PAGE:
- Aug 30, 2010
Review: 2011 Toyota Avalon
2011 Toyota Avalon – Click above for high-res image galleries
Have you seen the TV commercials for the 2011 Toyota Avalon? One particular 30-second spot sticks out. It's shot through a 1960's filter and features an old-fashioned voiceover, cheesy elevator music and an airline pilot driving the big Toyota sedan on a cloud with a pretty flight attendant in the passenger seat. It's like something the Mad Men crew would create, minus the misogyny.
That Toyota's marketing team produced such a commercial proves they know exactly who buys the Avalon: people who were alive and watching television 50 years ago. Since a "jet-smooth ride" and "quiet cabin" don't set an enthusiast's soul ablaze, we're taking Toyota's hint and getting in the mood for our review of the updated Avalon by donning a cardigan, ordering a scotch and soda and developing a one-sided friendship with Alex Trebec. So let's phrase it in the form of a question: How good is the 2011 Toyota Avalon? Follow the jump to find out.
Photos copyright ©2010 Chris Shunk / AOL
These days, many automakers simplified the car buying process by bundling options in packages and spreading them across three or more different trim levels. The 2011 Toyota Avalon goes even simpler, offering just two trim levels and a bare minimum of available options. Toyota pulls this off by offering the most basic Avalon with a metric ton of standard equipment and a $32,000 base MSRP, while a Limited model adds even more and jumps to near luxury territory with a starting point of $35,485. Those prices are higher than competitors like the Ford Taurus or Buick LaCrosse, but the payoff is a confusion-free ordering process. Go for a Limited model like our tester and there is but one option to choose: a $1,450 navigation system. That singular option brings our tester's MSRP to $37,885 including delivery. There are plenty of available accessories from the dealer, but ordering from the factory couldn't be any simpler.
Simplicity seems to be the order of the day for the Avalon, especially when talking about the large sedan's freshly updated sheetmetal. The Avalon was reshaped and restyled for 2011, but if your eye is untrained in the art of automaker refreshes, you probably won't be able to distinguish a 2010 model from a 2011. The front fascia now features a wider grille and modern front projector beam headlights that give the Avalon's face more visual pop than the outgoing model. The rear is updated with conservative yet stylish LED taillamps, a clear upgrade over the 2010 model. Toyota designers round out changes for 2011 with additional chrome all around, revised rocker panels and updated wheel packages. Did somebody say more chrome? The sexagenarian inside us is tingling!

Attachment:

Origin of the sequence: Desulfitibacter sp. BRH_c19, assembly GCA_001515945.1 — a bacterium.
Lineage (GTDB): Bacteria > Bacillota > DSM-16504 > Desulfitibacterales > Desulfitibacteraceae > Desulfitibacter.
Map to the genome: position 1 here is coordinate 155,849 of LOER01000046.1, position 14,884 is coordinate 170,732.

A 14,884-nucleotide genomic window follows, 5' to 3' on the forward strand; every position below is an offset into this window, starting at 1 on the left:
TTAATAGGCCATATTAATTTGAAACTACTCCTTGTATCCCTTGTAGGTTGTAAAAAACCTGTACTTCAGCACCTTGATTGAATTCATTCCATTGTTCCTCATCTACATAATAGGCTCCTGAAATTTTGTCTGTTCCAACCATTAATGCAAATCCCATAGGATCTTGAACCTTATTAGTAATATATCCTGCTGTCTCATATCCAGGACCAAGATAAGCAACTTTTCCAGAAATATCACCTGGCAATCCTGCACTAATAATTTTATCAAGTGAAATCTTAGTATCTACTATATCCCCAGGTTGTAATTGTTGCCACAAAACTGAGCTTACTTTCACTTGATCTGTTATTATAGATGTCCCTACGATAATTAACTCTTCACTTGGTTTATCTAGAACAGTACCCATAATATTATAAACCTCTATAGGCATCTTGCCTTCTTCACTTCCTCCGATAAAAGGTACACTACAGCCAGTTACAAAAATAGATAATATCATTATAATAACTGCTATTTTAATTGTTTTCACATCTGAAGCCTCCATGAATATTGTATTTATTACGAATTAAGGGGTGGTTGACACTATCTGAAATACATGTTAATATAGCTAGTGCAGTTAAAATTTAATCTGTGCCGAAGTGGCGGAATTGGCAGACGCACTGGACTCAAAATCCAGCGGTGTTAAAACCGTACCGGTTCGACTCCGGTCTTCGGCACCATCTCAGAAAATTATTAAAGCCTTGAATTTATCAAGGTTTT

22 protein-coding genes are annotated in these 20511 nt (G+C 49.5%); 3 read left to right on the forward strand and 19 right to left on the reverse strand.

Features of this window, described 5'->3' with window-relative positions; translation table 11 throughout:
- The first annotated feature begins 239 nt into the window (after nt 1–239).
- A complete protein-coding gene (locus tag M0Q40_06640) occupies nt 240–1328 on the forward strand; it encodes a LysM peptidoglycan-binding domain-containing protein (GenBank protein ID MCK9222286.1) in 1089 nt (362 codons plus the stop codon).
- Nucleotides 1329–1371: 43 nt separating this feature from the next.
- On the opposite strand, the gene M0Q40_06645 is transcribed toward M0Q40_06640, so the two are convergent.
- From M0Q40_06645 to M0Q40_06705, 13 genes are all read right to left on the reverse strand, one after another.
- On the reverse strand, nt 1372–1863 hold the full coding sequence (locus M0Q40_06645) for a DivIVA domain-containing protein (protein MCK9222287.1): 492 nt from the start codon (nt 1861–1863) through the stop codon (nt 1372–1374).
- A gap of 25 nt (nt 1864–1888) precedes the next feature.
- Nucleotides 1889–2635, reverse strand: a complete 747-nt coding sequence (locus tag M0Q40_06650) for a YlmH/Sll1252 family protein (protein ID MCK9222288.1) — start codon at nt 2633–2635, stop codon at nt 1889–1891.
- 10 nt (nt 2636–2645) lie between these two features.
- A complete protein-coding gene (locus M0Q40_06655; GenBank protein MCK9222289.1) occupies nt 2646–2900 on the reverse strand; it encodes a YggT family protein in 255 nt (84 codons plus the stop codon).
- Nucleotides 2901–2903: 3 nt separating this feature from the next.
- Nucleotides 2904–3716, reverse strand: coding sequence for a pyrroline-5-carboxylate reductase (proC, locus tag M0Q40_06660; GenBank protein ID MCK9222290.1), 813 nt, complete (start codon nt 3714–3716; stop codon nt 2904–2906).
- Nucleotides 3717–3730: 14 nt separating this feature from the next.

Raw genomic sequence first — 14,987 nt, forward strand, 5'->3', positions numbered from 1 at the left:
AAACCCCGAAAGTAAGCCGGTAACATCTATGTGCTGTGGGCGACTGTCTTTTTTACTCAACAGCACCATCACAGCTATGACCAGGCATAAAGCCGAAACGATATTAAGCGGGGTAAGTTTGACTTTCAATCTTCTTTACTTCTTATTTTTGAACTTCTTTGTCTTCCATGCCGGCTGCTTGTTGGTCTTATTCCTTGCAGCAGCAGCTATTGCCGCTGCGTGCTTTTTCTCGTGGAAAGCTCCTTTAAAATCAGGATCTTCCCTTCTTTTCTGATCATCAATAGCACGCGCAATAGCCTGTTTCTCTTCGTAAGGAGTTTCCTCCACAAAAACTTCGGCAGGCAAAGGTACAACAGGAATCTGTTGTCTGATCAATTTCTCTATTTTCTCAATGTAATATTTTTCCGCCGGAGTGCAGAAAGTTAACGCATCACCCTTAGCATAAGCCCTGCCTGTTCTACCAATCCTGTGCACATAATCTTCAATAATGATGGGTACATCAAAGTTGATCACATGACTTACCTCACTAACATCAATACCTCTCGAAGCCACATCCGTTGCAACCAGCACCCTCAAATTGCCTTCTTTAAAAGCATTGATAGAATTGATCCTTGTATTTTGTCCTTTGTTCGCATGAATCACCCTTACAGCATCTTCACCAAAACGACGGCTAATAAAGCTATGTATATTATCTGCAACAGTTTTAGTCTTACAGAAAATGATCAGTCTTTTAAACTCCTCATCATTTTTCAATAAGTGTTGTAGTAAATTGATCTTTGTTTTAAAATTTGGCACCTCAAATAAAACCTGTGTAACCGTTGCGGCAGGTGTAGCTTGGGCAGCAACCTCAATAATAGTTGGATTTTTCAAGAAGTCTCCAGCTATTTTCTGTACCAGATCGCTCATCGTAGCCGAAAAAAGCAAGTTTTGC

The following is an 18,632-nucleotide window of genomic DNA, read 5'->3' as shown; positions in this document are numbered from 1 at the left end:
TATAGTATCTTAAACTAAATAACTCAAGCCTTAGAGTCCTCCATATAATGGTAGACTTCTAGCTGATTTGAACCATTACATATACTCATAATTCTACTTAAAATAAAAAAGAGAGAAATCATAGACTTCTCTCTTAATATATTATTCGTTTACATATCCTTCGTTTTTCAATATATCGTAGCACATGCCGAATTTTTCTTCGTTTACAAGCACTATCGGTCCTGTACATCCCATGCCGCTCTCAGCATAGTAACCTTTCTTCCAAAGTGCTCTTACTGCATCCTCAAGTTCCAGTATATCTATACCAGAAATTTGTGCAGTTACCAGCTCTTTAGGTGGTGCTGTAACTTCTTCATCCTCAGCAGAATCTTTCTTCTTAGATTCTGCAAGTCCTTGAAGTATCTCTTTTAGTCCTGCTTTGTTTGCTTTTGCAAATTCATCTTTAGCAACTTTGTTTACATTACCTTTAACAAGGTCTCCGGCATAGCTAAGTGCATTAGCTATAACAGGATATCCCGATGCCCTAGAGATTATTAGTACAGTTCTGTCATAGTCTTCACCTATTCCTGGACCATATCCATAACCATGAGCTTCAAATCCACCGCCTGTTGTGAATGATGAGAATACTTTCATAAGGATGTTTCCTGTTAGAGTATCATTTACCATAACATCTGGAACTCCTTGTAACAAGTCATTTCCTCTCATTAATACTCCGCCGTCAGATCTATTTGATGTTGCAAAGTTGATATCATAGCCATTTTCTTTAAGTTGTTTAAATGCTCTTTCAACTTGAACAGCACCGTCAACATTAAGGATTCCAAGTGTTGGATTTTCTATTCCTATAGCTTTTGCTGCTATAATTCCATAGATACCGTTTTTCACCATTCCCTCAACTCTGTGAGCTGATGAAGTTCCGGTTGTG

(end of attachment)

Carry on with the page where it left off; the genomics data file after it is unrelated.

At first we wondered why Toyota would spend the dollars to update the Avalon without making it look much different than last year's model, but then we remembered the average Avalon owner is 64 years old. Think about your grandparents. At some point, their favorite music migrated to the oldies station. They like movies with slower plot lines. They remember when people wrote letters with a pen rather than a keyboard. At some point, all of us will start resisting change in favor of the familiar, and that goes for our cars, too. So Toyota has updated the Avalon to look more upscale without alienating those customers who have come to love the way this cushy sedan looks. It makes perfect sense, except the Avalon was never what you'd call a beautiful design, and that really hasn't changed for 2011.
Toyota continues the familiar-is-better theme inside the Avalon's spacious cabin. The interior design hasn't changed much compared to the outdoing model, and high quality soft touch materials abound everywhere you look and feel. Every Avalon comes standard with leather seating surfaces, and our Classic Silver Limited tester arrived equipped with standard heated and cooled front seats that make sure one's posterior is of the proper temperature no matter the season. And adjusting the Avalon's interior temperature couldn't be easier, thanks to dual climate controls with temperature readouts that are at least an inch in height. It doesn't take bifocals to read those digits.